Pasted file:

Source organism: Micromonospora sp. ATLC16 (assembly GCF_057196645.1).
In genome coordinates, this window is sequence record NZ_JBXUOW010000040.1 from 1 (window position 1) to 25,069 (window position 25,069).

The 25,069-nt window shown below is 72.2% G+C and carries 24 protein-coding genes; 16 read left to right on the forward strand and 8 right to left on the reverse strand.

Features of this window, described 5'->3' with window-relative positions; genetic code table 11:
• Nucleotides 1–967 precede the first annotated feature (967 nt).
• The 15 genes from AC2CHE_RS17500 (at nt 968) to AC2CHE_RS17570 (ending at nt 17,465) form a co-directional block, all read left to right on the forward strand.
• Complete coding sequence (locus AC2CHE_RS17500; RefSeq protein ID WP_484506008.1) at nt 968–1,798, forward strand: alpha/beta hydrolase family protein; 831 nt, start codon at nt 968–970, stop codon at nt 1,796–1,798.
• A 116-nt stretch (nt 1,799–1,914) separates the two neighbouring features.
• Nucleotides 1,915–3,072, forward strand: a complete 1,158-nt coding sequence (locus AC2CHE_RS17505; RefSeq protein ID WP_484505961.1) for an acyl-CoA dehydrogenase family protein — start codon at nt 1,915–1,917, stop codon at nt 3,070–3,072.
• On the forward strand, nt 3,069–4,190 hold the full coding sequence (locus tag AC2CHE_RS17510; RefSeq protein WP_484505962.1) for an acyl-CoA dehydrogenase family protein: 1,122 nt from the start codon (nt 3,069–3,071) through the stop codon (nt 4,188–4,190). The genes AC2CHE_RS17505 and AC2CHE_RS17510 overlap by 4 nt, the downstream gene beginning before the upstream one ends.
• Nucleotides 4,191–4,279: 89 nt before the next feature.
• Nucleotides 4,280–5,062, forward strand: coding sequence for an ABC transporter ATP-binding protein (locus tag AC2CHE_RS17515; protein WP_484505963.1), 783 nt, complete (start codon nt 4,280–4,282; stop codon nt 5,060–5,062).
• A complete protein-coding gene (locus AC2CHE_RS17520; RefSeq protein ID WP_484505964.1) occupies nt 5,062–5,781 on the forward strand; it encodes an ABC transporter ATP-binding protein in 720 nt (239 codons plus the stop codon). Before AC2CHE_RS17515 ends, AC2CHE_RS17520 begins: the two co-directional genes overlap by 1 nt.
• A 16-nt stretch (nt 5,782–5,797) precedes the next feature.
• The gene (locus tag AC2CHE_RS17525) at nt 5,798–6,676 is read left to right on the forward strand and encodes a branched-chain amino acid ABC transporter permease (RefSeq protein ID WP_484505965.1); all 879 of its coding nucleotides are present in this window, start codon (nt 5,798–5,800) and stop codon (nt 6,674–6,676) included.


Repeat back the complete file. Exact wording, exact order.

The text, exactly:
Source organism: Micromonospora sp. ATLC16 (assembly GCF_057196645.1).
In genome coordinates, this window is sequence record NZ_JBXUOW010000040.1 from 1 (window position 1) to 25,069 (window position 25,069).

The 25,069-nt window shown below is 72.2% G+C and carries 24 protein-coding genes; 16 read left to right on the forward strand and 8 right to left on the reverse strand.

Features of this window, described 5'->3' with window-relative positions; genetic code table 11:
• Nucleotides 1–967 precede the first annotated feature (967 nt).
• The 15 genes from AC2CHE_RS17500 (at nt 968) to AC2CHE_RS17570 (ending at nt 17,465) form a co-directional block, all read left to right on the forward strand.
• Complete coding sequence (locus AC2CHE_RS17500; RefSeq protein ID WP_484506008.1) at nt 968–1,798, forward strand: alpha/beta hydrolase family protein; 831 nt, start codon at nt 968–970, stop codon at nt 1,796–1,798.
• A 116-nt stretch (nt 1,799–1,914) separates the two neighbouring features.
• Nucleotides 1,915–3,072, forward strand: a complete 1,158-nt coding sequence (locus AC2CHE_RS17505; RefSeq protein ID WP_484505961.1) for an acyl-CoA dehydrogenase family protein — start codon at nt 1,915–1,917, stop codon at nt 3,070–3,072.
• On the forward strand, nt 3,069–4,190 hold the full coding sequence (locus tag AC2CHE_RS17510; RefSeq protein WP_484505962.1) for an acyl-CoA dehydrogenase family protein: 1,122 nt from the start codon (nt 3,069–3,071) through the stop codon (nt 4,188–4,190). The genes AC2CHE_RS17505 and AC2CHE_RS17510 overlap by 4 nt, the downstream gene beginning before the upstream one ends.
• Nucleotides 4,191–4,279: 89 nt before the next feature.
• Nucleotides 4,280–5,062, forward strand: coding sequence for an ABC transporter ATP-binding protein (locus tag AC2CHE_RS17515; protein WP_484505963.1), 783 nt, complete (start codon nt 4,280–4,282; stop codon nt 5,060–5,062).
• A complete protein-coding gene (locus AC2CHE_RS17520; RefSeq protein ID WP_484505964.1) occupies nt 5,062–5,781 on the forward strand; it encodes an ABC transporter ATP-binding protein in 720 nt (239 codons plus the stop codon). Before AC2CHE_RS17515 ends, AC2CHE_RS17520 begins: the two co-directional genes overlap by 1 nt.
• A 16-nt stretch (nt 5,782–5,797) precedes the next feature.
• The gene (locus tag AC2CHE_RS17525) at nt 5,798–6,676 is read left to right on the forward strand and encodes a branched-chain amino acid ABC transporter permease (RefSeq protein ID WP_484505965.1); all 879 of its coding nucleotides are present in this window, start codon (nt 5,798–5,800) and stop codon (nt 6,674–6,676) included.